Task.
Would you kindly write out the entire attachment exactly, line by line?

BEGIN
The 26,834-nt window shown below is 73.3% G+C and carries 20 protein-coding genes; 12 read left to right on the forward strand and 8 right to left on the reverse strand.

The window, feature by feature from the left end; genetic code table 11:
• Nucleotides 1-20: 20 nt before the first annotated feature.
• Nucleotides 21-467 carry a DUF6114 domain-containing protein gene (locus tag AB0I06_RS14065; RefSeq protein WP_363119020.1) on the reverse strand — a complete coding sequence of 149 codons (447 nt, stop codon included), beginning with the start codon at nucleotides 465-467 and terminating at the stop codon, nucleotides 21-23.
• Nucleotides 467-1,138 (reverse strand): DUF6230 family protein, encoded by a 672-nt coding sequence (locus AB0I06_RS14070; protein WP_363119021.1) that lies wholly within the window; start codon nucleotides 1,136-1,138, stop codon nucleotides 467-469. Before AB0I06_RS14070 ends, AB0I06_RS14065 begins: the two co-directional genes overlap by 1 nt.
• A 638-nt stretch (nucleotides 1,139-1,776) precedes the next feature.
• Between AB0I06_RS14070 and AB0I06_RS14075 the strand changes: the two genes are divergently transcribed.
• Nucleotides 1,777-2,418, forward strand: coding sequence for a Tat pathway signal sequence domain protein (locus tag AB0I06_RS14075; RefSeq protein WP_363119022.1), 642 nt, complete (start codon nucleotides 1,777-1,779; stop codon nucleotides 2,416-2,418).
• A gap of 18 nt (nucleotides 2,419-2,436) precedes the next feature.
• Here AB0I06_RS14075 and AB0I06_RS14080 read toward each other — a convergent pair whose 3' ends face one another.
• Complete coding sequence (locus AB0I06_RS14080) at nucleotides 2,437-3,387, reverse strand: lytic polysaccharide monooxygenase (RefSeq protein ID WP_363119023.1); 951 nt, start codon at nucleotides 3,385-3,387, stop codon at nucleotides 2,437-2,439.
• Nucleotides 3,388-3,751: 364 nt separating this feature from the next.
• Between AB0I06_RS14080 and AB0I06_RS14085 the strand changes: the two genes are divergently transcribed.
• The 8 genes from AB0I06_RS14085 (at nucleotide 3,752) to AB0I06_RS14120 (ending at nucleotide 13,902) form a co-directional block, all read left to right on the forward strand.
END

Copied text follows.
The 26,834-nt window shown below is 73.3% G+C and carries 20 protein-coding genes; 12 read left to right on the forward strand and 8 right to left on the reverse strand.

The window, feature by feature from the left end; genetic code table 11:
• Nucleotides 1-20: 20 nt before the first annotated feature.
• Nucleotides 21-467 carry a DUF6114 domain-containing protein gene (locus tag AB0I06_RS14065; RefSeq protein WP_363119020.1) on the reverse strand — a complete coding sequence of 149 codons (447 nt, stop codon included), beginning with the start codon at nucleotides 465-467 and terminating at the stop codon, nucleotides 21-23.
• Nucleotides 467-1,138 (reverse strand): DUF6230 family protein, encoded by a 672-nt coding sequence (locus AB0I06_RS14070; protein WP_363119021.1) that lies wholly within the window; start codon nucleotides 1,136-1,138, stop codon nucleotides 467-469. Before AB0I06_RS14070 ends, AB0I06_RS14065 begins: the two co-directional genes overlap by 1 nt.
• A 638-nt stretch (nucleotides 1,139-1,776) precedes the next feature.
• Between AB0I06_RS14070 and AB0I06_RS14075 the strand changes: the two genes are divergently transcribed.
• Nucleotides 1,777-2,418, forward strand: coding sequence for a Tat pathway signal sequence domain protein (locus tag AB0I06_RS14075; RefSeq protein WP_363119022.1), 642 nt, complete (start codon nucleotides 1,777-1,779; stop codon nucleotides 2,416-2,418).
• A gap of 18 nt (nucleotides 2,419-2,436) precedes the next feature.
• Here AB0I06_RS14075 and AB0I06_RS14080 read toward each other — a convergent pair whose 3' ends face one another.
• Complete coding sequence (locus AB0I06_RS14080) at nucleotides 2,437-3,387, reverse strand: lytic polysaccharide monooxygenase (RefSeq protein ID WP_363119023.1); 951 nt, start codon at nucleotides 3,385-3,387, stop codon at nucleotides 2,437-2,439.
• Nucleotides 3,388-3,751: 364 nt separating this feature from the next.
• Between AB0I06_RS14080 and AB0I06_RS14085 the strand changes: the two genes are divergently transcribed.
• The 8 genes from AB0I06_RS14085 (at nucleotide 3,752) to AB0I06_RS14120 (ending at nucleotide 13,902) form a co-directional block, all read left to right on the forward strand.